Before we get started, let’s go over the basics. Machine learning is an automatic computer analysis that uses data to find patterns and create forecasts. Machine learning uses data to create a program, the program learns from experience and then decides based on that experience. This is just like humans – we gain knowledge, learn from experience, and then make decisions based on the knowledge and experience we have. One of the most common example of machine learning is the “Compare to similar items” on Amazon.
Increased amounts of data and progress in software technologies has resulted in machine learning gaining a lot of popularity recently – but data is essential to being able to use machine learning techniques. Which is exactly what most of our customers have – a lot of data!
Adding Correlation to AGR Inventory
The correlation model looks over the sale history and identifies positive correlation/halo effect between different products. A typical example of this is hot dogs and hot dog bread. If the sale of hot dogs increases, for example because of a price cut or because of the weather, then the sale of hot dog bread will increase by almost the same percentage. The data we needed for this analysis is simple transactional data which all our customers generally have on hand.
The following examples of identified correlations come from one of our customers. When looking at their data, we found that the following two items, a Culinary Torch and Butane fuel, have a rule of 80% correlation. That means that 80% of the time that a customer purchases a culinary torch, they will also buy a small tank of Butane.
In order to input this technology into our software, we used our powerful planning engine. Within the AGR Inventory module, we used the planner to display the results of the correlation model in a simple and useful manner, as seen below. This view shows a list of your products, with the first two columns containing their numbers and names, and the last two columns show a link to possible correlated items or similar items. When we click on the ‘correlated items’ link for one of the products, a new view opens. The following product is a magnifying glass with a light and its number and name is in the first two columns (red box). In the next two columns we then see the number and name of the products that are correlated to the magnifying glass (green box), and in the last column, we see the correlation percentage. We can therefore see that this magnifying glass has correlation with two products: a 4-pack and a 10-pack of AA batteries, which are exactly the batteries used for the magnifying glass. Approximately 29 percent of customers buy a 4-pack of batteries when they buy the magnifying glass, and 11 percent buy a 10-pack of batteries.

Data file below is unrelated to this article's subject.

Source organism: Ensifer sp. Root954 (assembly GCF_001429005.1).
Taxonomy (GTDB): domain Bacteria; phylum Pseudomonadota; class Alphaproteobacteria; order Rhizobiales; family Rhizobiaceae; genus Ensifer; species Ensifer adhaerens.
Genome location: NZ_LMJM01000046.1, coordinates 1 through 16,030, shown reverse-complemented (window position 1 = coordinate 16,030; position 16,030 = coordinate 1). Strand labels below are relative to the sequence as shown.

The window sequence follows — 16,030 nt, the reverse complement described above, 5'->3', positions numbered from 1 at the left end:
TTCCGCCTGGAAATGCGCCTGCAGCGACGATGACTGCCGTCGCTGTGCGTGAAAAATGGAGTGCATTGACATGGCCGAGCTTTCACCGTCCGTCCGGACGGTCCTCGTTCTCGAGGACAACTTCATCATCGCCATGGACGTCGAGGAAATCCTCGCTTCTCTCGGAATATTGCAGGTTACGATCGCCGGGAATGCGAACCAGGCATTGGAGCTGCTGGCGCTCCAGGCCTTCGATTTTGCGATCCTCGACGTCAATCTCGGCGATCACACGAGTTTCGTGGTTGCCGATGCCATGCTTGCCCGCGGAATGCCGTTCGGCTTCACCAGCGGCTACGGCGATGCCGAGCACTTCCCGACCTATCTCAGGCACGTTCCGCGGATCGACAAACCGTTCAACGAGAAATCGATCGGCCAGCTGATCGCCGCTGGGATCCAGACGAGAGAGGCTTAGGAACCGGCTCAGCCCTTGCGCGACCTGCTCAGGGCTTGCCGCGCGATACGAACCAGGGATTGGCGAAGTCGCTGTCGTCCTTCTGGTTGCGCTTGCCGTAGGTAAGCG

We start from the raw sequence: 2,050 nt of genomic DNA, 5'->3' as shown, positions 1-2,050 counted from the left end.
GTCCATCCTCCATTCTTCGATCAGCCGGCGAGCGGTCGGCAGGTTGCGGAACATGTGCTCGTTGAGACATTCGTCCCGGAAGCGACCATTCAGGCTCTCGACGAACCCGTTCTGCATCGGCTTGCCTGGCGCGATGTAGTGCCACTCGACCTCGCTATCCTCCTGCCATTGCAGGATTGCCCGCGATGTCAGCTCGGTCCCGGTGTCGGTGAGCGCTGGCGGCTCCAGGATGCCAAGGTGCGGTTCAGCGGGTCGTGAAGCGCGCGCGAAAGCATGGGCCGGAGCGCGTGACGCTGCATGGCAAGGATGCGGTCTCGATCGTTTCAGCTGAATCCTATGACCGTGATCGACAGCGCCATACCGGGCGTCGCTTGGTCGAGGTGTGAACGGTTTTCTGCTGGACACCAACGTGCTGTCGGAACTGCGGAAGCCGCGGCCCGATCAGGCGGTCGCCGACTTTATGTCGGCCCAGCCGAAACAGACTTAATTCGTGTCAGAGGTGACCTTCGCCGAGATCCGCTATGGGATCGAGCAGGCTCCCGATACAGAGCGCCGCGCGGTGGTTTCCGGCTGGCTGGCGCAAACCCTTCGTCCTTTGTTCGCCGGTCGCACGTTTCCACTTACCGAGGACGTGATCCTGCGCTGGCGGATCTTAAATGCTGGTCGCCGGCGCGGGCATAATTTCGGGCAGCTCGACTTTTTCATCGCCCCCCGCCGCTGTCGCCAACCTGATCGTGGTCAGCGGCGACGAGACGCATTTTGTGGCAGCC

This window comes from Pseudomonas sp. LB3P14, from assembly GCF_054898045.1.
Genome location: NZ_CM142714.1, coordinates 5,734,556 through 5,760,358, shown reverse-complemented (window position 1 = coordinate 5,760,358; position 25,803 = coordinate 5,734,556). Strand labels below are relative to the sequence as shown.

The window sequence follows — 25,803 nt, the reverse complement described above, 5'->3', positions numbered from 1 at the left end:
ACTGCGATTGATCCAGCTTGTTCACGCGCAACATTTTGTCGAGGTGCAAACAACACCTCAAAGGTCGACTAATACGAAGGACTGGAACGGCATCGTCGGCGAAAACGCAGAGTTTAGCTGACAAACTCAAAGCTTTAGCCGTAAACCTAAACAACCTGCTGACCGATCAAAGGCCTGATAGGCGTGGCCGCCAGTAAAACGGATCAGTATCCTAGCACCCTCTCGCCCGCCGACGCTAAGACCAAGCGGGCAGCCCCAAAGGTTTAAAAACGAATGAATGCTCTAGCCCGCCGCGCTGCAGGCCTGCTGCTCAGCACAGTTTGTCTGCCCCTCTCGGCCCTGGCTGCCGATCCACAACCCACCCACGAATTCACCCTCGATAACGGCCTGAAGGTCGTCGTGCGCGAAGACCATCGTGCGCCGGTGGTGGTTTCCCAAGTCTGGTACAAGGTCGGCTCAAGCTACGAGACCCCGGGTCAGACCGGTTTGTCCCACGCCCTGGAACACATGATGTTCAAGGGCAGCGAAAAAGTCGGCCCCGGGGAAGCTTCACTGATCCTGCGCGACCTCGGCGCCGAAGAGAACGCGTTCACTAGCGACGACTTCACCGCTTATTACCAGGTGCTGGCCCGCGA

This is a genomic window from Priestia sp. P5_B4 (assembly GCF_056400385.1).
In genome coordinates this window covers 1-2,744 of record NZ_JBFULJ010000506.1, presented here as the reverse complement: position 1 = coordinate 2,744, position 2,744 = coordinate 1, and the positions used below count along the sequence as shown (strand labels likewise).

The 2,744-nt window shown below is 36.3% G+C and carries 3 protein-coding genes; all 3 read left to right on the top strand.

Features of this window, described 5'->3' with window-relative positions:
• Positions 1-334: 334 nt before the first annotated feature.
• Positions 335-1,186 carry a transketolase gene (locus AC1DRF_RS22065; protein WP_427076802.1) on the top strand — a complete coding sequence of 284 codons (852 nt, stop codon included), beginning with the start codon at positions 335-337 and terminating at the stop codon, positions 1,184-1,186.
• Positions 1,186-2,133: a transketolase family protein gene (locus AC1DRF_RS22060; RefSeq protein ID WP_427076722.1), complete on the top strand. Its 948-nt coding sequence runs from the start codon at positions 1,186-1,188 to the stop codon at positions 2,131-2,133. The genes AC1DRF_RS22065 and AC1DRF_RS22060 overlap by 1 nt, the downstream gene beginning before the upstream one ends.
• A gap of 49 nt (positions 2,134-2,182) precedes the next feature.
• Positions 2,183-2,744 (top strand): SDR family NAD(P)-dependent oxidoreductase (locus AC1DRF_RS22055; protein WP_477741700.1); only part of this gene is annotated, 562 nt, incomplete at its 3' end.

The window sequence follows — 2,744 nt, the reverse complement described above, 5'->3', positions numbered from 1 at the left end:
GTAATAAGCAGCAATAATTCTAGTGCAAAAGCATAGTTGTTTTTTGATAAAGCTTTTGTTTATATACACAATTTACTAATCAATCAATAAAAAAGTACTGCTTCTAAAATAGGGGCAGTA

More Opportunities Abound
Using this machine learning technology within your AGR setup can open a lot of new opportunities for your business. First, knowing the connection between items can be incredibly useful when planning promotions, since an increased sale of a certain product also affects the products in which it is correlated. When the user is planning a promotion of, for example, the magnifying glass with the light, they would be able to see the butane fuel tank listed as a correlated item, informing them that the sale of the magnifying glass will also increase the sale of the batteries. While this may seem like common sense, when a company is working with thousands of SKUs, having the software do the work for you will save a lot of time and money for your business. Planning promotions with this information with AGR Inventory can help the user see the true overall effect of the promotion.
This information can also be used for pricing and store layout. If we think again about the culinary torch, 80% correlation is of course a considerably high correlation, however we can assume the fuel does not come with the torch. The customer will need to buy the butane fuel to use the torch, so this would be an opportunity to do make more sales and increase the correlation of these two products closer to 100 percent by examining the products‘ layout in the store, pricing, etc.
Knowing the rates of correlation in online retailing is also incredibly useful, as when the customer adds the magnifying glass to his basket, then we can point out the fact that other customers often buy AA batteries at the same time and thus encourage him to do the same, just like the first Amazon example ‘Frequently bought together
Embracing New Technology
Machine learning can be used in various ways in sales and inventory planning. We at AGR Dynamics believe that this technology can incredibly valuable for our customers, and we strive to stay on top of new technology changes and incorporate them into our supply chain management software. These new developments can make work a lot easier for our customers, by both giving them suggestions and informing them the causes of the decisions they are making. These two new functionalities will help give our customers a better overall view of their product and increase their effectiveness in inventory management.